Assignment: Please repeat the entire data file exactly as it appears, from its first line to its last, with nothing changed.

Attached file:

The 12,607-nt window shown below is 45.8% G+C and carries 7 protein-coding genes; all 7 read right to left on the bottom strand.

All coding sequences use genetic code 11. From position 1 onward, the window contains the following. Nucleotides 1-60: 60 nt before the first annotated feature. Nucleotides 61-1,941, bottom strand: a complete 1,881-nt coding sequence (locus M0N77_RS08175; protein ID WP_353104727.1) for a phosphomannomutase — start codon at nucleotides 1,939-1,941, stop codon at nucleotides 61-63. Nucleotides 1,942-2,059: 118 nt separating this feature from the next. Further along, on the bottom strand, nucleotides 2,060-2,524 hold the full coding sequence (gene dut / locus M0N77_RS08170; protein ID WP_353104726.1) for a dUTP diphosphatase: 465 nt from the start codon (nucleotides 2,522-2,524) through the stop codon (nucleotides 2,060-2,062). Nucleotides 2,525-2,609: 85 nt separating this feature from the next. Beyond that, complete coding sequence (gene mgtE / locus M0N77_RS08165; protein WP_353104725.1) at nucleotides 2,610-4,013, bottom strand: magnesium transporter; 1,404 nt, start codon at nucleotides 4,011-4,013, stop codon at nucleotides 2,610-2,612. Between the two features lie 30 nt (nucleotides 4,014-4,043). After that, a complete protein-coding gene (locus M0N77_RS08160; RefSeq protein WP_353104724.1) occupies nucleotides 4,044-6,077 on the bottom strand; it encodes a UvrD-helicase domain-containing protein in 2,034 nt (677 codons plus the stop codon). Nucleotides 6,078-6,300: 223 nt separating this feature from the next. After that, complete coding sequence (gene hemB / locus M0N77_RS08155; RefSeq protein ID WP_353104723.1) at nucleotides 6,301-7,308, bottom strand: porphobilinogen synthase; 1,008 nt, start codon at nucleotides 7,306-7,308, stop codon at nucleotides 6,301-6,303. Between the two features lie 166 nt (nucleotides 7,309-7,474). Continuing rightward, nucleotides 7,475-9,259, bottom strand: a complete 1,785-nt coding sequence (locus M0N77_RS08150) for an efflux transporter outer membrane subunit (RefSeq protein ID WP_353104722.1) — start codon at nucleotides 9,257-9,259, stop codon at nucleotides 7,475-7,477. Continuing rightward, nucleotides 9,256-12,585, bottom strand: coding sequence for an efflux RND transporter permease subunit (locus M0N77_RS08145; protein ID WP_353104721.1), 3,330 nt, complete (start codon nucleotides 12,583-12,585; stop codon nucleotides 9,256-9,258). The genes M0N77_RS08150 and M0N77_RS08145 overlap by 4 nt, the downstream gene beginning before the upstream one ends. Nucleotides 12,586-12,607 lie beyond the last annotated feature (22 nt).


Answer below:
The 12,607-nt window shown below is 45.8% G+C and carries 7 protein-coding genes; all 7 read right to left on the bottom strand.

All coding sequences use genetic code 11. From position 1 onward, the window contains the following. Nucleotides 1-60: 60 nt before the first annotated feature. Nucleotides 61-1,941, bottom strand: a complete 1,881-nt coding sequence (locus M0N77_RS08175; protein ID WP_353104727.1) for a phosphomannomutase — start codon at nucleotides 1,939-1,941, stop codon at nucleotides 61-63. Nucleotides 1,942-2,059: 118 nt separating this feature from the next. Further along, on the bottom strand, nucleotides 2,060-2,524 hold the full coding sequence (gene dut / locus M0N77_RS08170; protein ID WP_353104726.1) for a dUTP diphosphatase: 465 nt from the start codon (nucleotides 2,522-2,524) through the stop codon (nucleotides 2,060-2,062). Nucleotides 2,525-2,609: 85 nt separating this feature from the next. Beyond that, complete coding sequence (gene mgtE / locus M0N77_RS08165; protein WP_353104725.1) at nucleotides 2,610-4,013, bottom strand: magnesium transporter; 1,404 nt, start codon at nucleotides 4,011-4,013, stop codon at nucleotides 2,610-2,612. Between the two features lie 30 nt (nucleotides 4,014-4,043). After that, a complete protein-coding gene (locus M0N77_RS08160; RefSeq protein WP_353104724.1) occupies nucleotides 4,044-6,077 on the bottom strand; it encodes a UvrD-helicase domain-containing protein in 2,034 nt (677 codons plus the stop codon). Nucleotides 6,078-6,300: 223 nt separating this feature from the next. After that, complete coding sequence (gene hemB / locus M0N77_RS08155; RefSeq protein ID WP_353104723.1) at nucleotides 6,301-7,308, bottom strand: porphobilinogen synthase; 1,008 nt, start codon at nucleotides 7,306-7,308, stop codon at nucleotides 6,301-6,303. Between the two features lie 166 nt (nucleotides 7,309-7,474). Continuing rightward, nucleotides 7,475-9,259, bottom strand: a complete 1,785-nt coding sequence (locus M0N77_RS08150) for an efflux transporter outer membrane subunit (RefSeq protein ID WP_353104722.1) — start codon at nucleotides 9,257-9,259, stop codon at nucleotides 7,475-7,477. Continuing rightward, nucleotides 9,256-12,585, bottom strand: coding sequence for an efflux RND transporter permease subunit (locus M0N77_RS08145; protein ID WP_353104721.1), 3,330 nt, complete (start codon nucleotides 12,583-12,585; stop codon nucleotides 9,256-9,258). The genes M0N77_RS08150 and M0N77_RS08145 overlap by 4 nt, the downstream gene beginning before the upstream one ends. Nucleotides 12,586-12,607 lie beyond the last annotated feature (22 nt).